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The following discussion is an archived debate of the proposal. Please do not modify it. Subsequent comments should be made in a new section on the talk page. No further edits should be made to this section.
The result of the debate was PAGE MOVED per discussion below. -GTBacchus(talk) 05:41, 9 December 2006 (UTC)
The above discussion is preserved as an archive of the debate. Please do not modify it. Subsequent comments should be made in a new section on this talk page. No further edits should be made to this section.
It sounds cumbersome, but the ruble did have 15 official names, corresponding to the 15 languages of the union republics. Since it would be clearly unfair to pick and choose what to include in the infobox and what to leave out (who, after all, gets to say that Uzbek should be left out, but Ukrainian should be included?), I think either all 15 names or only Russian should be included. --Ericdn (talk) 15:35, 26 September 2009 (UTC)
Does anyone know where to find information on black market ruble exchange rates during the Soviet era? This might be something worthy to add to the article. Esn (talk) 00:37, 1 February 2009 (UTC)
Would market raters from late Soviet era help? The market wasn't exactly black anymore, in that it was recognised that it exists, but it wasn't exactly legal, either. ΔιγουρενΕμπρος! 04:34, 11 April 2009 (UTC)
During perestroika in Moscow, I was personally quoted between 25-50:1 on the low end. At the high end, some were getting up to 200:1, but that was still rare at the time. Official exchange rate was 1:2 (two USD to the ruble). - Tenebris —Preceding unsigned comment added by 126.96.36.199 (talk) 14:19, 13 August 2009 (UTC)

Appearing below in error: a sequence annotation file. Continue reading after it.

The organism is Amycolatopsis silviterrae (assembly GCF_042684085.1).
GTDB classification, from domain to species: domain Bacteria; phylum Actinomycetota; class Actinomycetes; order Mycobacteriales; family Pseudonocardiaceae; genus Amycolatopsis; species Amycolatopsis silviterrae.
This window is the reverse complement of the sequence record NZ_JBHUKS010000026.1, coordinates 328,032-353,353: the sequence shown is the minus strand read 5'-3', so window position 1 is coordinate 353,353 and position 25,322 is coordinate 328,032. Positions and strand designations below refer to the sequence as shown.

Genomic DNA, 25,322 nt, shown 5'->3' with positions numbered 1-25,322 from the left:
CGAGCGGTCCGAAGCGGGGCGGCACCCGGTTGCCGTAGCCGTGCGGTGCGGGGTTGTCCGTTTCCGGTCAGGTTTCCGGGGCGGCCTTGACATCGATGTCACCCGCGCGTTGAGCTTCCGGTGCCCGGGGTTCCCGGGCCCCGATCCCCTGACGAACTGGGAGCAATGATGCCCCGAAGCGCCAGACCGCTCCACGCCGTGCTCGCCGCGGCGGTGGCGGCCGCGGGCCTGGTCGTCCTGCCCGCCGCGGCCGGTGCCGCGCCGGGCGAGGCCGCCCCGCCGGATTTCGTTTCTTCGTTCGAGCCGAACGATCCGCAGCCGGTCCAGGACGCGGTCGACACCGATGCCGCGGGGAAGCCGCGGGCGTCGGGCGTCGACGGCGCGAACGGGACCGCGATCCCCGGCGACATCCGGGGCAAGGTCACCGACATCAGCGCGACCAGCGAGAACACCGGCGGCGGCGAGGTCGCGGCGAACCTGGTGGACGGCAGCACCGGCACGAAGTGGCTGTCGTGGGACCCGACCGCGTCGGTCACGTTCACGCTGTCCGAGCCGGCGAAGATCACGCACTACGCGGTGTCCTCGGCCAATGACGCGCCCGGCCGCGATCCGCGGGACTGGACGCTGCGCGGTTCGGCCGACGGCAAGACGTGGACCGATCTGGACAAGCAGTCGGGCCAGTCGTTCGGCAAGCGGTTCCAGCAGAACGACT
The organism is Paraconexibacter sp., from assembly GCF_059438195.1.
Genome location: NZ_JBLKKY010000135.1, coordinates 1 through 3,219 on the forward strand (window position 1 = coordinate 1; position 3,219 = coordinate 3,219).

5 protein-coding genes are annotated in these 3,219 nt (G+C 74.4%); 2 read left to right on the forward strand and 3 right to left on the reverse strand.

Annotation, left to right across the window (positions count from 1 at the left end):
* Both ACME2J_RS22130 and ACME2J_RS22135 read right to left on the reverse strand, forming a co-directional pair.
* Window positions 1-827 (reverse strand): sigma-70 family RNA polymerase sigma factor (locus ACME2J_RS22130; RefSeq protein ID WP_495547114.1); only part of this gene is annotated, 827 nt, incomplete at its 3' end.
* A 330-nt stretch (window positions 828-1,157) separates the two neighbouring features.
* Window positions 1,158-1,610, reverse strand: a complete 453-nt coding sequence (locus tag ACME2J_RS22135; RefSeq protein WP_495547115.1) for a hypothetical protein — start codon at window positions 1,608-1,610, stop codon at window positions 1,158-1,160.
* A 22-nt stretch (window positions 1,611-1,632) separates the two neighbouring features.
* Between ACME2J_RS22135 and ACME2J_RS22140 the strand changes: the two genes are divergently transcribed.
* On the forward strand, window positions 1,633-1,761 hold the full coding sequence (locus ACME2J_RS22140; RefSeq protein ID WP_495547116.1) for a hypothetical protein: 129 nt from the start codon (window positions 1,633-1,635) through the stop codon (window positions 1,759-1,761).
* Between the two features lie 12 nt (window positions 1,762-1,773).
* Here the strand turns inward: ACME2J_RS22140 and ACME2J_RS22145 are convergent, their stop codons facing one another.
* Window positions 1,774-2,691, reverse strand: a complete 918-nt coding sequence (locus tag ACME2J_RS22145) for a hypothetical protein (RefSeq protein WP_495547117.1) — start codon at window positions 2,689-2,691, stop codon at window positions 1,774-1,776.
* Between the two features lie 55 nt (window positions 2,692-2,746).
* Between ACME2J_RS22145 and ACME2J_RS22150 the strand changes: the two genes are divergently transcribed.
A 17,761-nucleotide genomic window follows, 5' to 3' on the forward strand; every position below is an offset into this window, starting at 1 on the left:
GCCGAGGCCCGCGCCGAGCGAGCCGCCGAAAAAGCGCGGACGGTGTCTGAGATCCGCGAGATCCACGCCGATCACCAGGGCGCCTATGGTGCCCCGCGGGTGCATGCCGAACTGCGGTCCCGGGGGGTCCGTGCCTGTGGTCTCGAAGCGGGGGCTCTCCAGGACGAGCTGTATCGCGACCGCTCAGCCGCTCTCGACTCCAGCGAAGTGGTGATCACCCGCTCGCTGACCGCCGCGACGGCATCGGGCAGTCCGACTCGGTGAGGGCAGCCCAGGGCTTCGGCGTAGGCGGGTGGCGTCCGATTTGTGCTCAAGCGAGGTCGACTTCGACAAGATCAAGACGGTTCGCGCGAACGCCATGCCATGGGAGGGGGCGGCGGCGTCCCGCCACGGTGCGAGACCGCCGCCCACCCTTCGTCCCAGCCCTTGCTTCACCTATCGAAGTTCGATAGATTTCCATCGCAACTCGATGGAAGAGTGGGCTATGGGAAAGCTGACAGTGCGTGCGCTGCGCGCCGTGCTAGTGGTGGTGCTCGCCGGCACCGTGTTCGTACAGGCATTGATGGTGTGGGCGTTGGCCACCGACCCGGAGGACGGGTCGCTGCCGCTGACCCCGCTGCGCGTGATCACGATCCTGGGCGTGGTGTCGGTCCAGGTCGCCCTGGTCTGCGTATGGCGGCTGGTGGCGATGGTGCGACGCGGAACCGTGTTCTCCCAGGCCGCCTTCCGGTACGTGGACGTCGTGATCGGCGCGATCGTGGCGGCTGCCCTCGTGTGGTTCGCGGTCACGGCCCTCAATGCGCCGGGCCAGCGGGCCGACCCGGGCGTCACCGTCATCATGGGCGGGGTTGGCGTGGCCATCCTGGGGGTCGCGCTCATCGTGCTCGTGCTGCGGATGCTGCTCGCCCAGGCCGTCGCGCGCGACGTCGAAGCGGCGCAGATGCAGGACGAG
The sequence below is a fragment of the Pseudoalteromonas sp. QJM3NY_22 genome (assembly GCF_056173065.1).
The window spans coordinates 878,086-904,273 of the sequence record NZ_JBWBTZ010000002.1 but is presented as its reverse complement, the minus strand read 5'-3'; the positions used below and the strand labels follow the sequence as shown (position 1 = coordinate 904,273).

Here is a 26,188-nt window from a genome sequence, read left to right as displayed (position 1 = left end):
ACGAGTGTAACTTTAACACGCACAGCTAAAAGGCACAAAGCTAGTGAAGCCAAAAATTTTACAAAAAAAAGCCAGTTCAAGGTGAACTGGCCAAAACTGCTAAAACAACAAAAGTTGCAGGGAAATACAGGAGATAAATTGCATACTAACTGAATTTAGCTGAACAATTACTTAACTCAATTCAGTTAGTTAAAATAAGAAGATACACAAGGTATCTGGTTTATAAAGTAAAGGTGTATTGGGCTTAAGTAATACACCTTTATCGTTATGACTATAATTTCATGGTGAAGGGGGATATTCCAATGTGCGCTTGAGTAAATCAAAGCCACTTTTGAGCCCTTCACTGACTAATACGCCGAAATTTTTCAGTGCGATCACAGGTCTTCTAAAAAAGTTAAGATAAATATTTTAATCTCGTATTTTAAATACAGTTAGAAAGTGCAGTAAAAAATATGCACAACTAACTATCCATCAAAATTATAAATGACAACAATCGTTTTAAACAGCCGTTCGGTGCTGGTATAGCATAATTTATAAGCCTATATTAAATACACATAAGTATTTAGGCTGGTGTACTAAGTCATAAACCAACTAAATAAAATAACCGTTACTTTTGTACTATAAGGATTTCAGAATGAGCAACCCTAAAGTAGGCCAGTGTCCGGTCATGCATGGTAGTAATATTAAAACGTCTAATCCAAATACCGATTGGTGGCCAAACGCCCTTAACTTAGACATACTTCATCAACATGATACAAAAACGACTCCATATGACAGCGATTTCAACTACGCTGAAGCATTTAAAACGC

Oversupply of interenterprise accounting roubles
One of the most peculiar characteristics of Soviet collapse was simultaneous inflation and shortage of cash. In most cases, inflation happens because of severe oversupply of cash. In case of Soviet rouble, cash was in short supply, and instead, inter-enterprise accounting roubles were oversupplied. Only after Perestroika made these two forms of roubles mutually convertible did hyperinflation of cash roubles become possible. Due to these unusual circumstances, it's important to clearly explain what was going on, or our reader might assume something more conventional -- such as irresponsible printing of cash, the process driving hyperinflation in Zimbabwe right now. ΔιγουρενΕμπρος! 04:34, 11 April 2009 (UTC)
There is Finnish language in table. However, the explanation for the table is: The name of the currency in the languages of the 15 republics, in the order they appeared in the banknotes:
"in the order they appeared in the banknotes"? Sorry, but Finnish language did not appear in the banknotes. It can also be counted from the banknote in the infobox: there is 15 languages, while the has 16 languages. So Finnish should be removed from the table. I deleted it, but it was reverted. 188.8.131.52 (talk) 17:23, 28 January 2015 (UTC)
Using Ctrl+F for the word "Finnish" in the article yields the following sentence: Finnish last appeared on 1947 banknotes since the Karelo-Finnish SSR was dissolved in 1956. --illythr (talk) 20:18, 28 January 2015 (UTC)
So, Finnish was at a time in the notes. However, just above the table, there reads: The name of the currency in the languages of the 15 republics, in the order they appeared in the banknotes. Would it be ok to just change "15" to "16", since there are 16 languages listed? 184.108.40.206 (talk) 05:02, 28 June 2015 (UTC)
The article says "the currency was not internationally exchangeable" -- but then, in a seeming contradiction, it immediately gives a table of "Historical official exchange rates." Can we conclude that these "official exchange rates" were for propaganda purposes only? Novel compound (talk) 05:33, 22 April 2016 (UTC)